Make Lighting Work for a Room
The proper lighting can enhance both the feeling and function of your home. The first thing that should be done when considering lighting is to look at each area and take stock of what activities take place there. The nature of the activity will determine how much light you will need, what types of lighting are ideal, and how the lights should be placed. Don't forget to factor in what time of day you are most likely to occupy the room, and, if applicable, how much natural light that part of your home receives. Especially if you're designing the lighting scheme for your entire home at one time, you may find it useful to walk through and keep notes of your observations.
The different purposes that lighting can serve are separated into four basic categories: general or ambient, task, accent, and utility. Standard terminology like this will be useful to you as you look into different options for lighting, and make final purchasing and installation decisions.
General lighting is the amount of ambient light that is present in a room. This light isn't directed at a specific area, but fills the room with enough light to comfortably move around and perform basic activities. All rooms and passageways will need general lighting at night, and some may even need it during the day if sunlight is insufficient. Centrally placed fixtures that provide ambient light are also a great opportunity to use decorative fixtures like chandeliers and sconces.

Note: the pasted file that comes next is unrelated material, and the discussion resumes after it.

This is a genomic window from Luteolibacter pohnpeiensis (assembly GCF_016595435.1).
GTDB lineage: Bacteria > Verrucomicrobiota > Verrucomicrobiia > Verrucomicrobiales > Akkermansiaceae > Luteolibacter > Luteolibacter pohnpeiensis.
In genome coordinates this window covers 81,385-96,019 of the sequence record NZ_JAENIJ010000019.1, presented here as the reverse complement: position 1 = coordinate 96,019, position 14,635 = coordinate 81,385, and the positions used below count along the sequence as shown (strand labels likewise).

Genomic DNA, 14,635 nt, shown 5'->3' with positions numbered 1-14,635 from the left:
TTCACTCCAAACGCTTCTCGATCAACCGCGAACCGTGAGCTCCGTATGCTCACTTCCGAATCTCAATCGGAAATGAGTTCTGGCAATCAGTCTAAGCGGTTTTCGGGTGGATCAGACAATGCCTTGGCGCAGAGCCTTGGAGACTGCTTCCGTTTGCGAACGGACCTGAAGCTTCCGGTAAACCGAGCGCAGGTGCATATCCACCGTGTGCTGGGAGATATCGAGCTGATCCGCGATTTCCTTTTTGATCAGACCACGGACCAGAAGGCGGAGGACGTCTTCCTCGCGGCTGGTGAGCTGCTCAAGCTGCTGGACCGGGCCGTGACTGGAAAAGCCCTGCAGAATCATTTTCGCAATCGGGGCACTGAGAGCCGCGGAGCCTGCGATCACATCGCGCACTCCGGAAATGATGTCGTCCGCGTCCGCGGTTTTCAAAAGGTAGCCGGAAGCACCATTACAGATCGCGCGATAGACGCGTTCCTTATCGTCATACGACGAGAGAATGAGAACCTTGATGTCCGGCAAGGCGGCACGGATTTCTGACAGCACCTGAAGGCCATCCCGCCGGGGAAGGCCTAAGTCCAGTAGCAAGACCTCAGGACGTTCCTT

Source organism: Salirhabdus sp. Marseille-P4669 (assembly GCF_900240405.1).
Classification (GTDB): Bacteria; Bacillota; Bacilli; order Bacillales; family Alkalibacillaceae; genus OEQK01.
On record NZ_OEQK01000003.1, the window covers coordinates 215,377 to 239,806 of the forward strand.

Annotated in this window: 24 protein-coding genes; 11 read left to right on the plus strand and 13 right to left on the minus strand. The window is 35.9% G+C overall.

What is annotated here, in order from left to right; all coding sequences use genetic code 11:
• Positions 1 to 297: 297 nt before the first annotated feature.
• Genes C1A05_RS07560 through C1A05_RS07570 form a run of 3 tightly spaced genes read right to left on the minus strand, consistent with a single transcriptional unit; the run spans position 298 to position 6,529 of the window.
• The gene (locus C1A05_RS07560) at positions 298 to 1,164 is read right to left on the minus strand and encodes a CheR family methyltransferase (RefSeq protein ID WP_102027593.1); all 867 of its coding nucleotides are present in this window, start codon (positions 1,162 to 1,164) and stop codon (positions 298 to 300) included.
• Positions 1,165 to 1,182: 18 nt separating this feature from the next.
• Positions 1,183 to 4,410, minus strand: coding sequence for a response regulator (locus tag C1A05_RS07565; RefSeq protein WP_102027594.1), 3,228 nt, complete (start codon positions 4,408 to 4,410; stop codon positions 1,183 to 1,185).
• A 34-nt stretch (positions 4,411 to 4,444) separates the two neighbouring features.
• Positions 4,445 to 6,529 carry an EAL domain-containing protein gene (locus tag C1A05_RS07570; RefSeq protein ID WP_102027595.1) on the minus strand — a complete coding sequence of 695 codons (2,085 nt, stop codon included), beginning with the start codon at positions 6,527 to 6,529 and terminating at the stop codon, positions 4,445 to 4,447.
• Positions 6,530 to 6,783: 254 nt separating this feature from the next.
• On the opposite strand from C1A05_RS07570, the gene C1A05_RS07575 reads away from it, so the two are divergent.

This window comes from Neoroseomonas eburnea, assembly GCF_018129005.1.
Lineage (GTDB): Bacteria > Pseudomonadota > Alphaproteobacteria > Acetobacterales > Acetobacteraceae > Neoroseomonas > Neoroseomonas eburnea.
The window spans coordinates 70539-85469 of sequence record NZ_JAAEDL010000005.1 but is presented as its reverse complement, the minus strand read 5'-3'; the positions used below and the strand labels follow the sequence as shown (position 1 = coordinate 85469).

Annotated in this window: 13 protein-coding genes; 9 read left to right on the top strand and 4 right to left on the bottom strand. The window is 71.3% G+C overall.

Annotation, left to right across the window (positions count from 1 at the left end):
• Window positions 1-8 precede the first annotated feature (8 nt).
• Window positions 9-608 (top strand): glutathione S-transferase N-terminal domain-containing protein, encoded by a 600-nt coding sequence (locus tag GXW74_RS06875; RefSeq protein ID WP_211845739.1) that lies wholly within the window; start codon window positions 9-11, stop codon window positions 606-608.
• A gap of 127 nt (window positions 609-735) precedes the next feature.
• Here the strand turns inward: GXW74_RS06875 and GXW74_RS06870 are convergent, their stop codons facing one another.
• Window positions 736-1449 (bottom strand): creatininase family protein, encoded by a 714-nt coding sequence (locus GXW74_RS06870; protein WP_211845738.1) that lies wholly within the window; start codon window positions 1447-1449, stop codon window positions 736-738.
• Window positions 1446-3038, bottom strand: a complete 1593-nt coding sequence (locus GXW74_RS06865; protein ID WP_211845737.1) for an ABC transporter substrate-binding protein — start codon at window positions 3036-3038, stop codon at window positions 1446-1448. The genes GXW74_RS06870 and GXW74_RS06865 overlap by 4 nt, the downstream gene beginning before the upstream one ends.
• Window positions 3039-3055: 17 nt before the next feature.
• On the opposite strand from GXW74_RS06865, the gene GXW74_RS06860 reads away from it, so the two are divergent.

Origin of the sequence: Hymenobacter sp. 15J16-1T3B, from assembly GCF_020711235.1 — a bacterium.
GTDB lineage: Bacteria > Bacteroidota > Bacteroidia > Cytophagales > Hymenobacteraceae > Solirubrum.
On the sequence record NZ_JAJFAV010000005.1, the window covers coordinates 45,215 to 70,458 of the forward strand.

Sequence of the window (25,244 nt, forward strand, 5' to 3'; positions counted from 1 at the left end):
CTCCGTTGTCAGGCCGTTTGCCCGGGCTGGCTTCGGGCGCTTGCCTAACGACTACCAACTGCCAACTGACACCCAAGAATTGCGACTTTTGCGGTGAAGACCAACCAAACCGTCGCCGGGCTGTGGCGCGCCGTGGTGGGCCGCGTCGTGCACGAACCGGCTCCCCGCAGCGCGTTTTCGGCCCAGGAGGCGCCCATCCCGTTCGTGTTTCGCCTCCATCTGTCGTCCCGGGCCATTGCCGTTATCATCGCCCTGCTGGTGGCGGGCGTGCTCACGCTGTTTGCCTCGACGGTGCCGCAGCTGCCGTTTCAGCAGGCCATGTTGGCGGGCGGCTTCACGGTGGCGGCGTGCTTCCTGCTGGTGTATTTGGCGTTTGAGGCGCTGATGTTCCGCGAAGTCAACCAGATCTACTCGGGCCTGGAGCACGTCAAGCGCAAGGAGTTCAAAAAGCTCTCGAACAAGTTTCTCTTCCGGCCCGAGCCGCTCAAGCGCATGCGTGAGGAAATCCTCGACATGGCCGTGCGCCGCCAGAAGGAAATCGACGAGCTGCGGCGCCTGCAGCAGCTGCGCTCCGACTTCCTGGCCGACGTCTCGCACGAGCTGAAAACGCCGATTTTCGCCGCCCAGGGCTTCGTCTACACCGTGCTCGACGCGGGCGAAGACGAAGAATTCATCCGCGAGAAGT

Task lighting is for specific activities that require attention to detail, like cooking, crafts and reading. These levels of light are generally in addition to whatever general lighting is present, resulting in the extra light that's needed. Key lights can be placed close to directly above the workspace for the additional light strength, and additional lights can be put nearby as fill to help eliminate glare and distracting shadows. It's nice to have task lighting that can be adjusted, so that you can reposition and adjust the level of light as needed. The main goal with task lighting is to prevent eyestrain.
Accent lighting serves a more visual than functional purpose, highlighting architectural details and decorative items. The level of these lights should highlight, without being overpowering or distracting - but can be about triple the level of ambient light in the room to help provide that noticeable kick. Recessed lighting is a popular choice, as is track lighting.
Utility lighting is a purpose-driven category, and can include such varied areas as security lighting for outside the home and interior lighting for closets and cabinets. For security lighting outside the home, consider the possibility that diffuse, low levels of light may actually be safer than having a few bright lights. Bright lights can create areas of deep shadow as well as distracting glare, resulting in security concerns.